Shohei Ohtani, Illegal Gambling and the Evil World of Translators

How to understand the scandal of Shohei Ohtani, Major League Baseball, organized crime, illegal gambling, New York Mets, 8 Men Out, and the evil world of translators.

Of course it was the translator.
Translators are, like librarians or cardigan-wearing women who work in charity shops, born and bred notorious criminals. Translators, like their illegal confederates among the book stacks of the local library, are well-known denizens of shady bookmakers and underworld dens. Just as the ladies in the Oxfam shop or Goodwill store make your blood freeze in terror, so too is it when you see a translator. You know you are in the presence of unadulterated evil.

So it is good to see that the investigators and top officials of Major League Baseball (MLB) are putting their collective feet down against the pernicious problem of gambling-crazed translators infecting their sport.
For those of you who have not followed the latest from the crime-soaked world of translation, here is the story.

The Kind-Hearted Shohei Ohtani

Last week, it was revealed that a hapless, international sporting superstar Shohei Ohtani of the Los Angeles Dodgers – had at first been too kind to and then swindled by his hard-hearted translator. This irredeemable character had been betting heavily with the kind of massive salary that translators receive. You know how it is, when translators are not switching effortlessly between various arcane points of linguistics, they pull out spare millions from their wallets and bet with illegal bookmakers. The bookies allow them to do this because they know of the vast amount of money that translators make every day.

Somehow, some of this money – amounting to $4.5 million dollars – came from Shohei Ohtani’s account and, over the last two years, was transferred to the illegal bookmaker.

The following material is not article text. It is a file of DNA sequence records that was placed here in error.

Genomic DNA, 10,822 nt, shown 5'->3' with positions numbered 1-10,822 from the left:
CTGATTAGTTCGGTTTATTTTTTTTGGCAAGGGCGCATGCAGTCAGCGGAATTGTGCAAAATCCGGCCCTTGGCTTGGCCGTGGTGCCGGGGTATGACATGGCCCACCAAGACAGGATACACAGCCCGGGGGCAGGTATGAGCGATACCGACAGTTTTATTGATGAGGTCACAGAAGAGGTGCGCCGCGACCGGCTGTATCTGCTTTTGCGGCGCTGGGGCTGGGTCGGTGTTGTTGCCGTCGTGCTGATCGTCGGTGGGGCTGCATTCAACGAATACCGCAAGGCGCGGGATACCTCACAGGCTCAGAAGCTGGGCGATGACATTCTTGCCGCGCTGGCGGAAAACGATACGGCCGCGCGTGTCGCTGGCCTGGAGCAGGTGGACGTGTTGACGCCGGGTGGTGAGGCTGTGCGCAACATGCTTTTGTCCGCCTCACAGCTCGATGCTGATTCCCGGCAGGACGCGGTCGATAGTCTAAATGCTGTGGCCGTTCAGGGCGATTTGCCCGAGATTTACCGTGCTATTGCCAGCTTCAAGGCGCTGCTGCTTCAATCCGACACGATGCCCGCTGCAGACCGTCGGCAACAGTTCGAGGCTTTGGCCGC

This must have been slightly embarrassing for the MLB because it is difficult to think of a more important super-star for the league than Shohei Ohtani. First, he is a very good player. For the under-appreciated skills of hitting, throwing and catching a ball, in December 2023, he signed an MLB contract for a mere $700 million.

Second, Shohei Ohtani is an international star. The MLB is desperate to expand the reach of their league into new markets. They have reached saturation point in North America. Expensive tickets to the live games and a roster of meaningless matches have turned off the younger audience. Baseball is, now, the sport of the elderly in its home country.

To solve this problem, MLB officials have developed two important strategies: first, they turned their attention to global markets, particularly the rising Asian economies of China, Japan and South Korea. Shohei Ohtani, a Japanese baseball player, is a perfect MLB “product” to sell the league in this part of the sporting world: second, league officials have sold off as much of baseball as they could get away with to sports gambling companies. If, now, the hapless Shohei Ohtani turns out to be an addicted gambler who placed bets with an illegal bookmaker – how awful it would be for the league.

However, all is well, as it was the translator who was the problem.

The Tide of Addicted Athletes

This is convenient for the MLB as athletes, in general, have been shown to have addiction rates to gambling several times higher than the general population. Everything that makes a sports person good at their profession: never giving up, overturning impossible odds, compulsive obsession and their need to win: makes them terrible gamblers. The staggering debts of top athletes like Michael Jordan, Pete Rose, Gianluigi Buffon, Wayne Rooney, Phil Mickelson, John Daly, Denny McLain, Joey Barton, Jaromir Jagr, Art Schlichter, Charles Barkley, Sandro Tonali, Nicolo Fagioli, Ivan Toney, and countless others of this gaming and gambling addicted new generation of sports stars will attest to.

Pete Rose dealing with media questions during his sports gambling scandal

However, all is well, as it was the translator who was the problem.

Asian Organized Crime and Baseball

It is also convenient for the MLB as Asian organized criminals LOVE baseball. Taiwanese and South Korean baseball are rife with gambling and match-fixing with illegal bookmakers. The Taiwanese League went from thirteen teams in the early 1990s to four. All the rest of the teams were kicked out because of mob-linked corruption.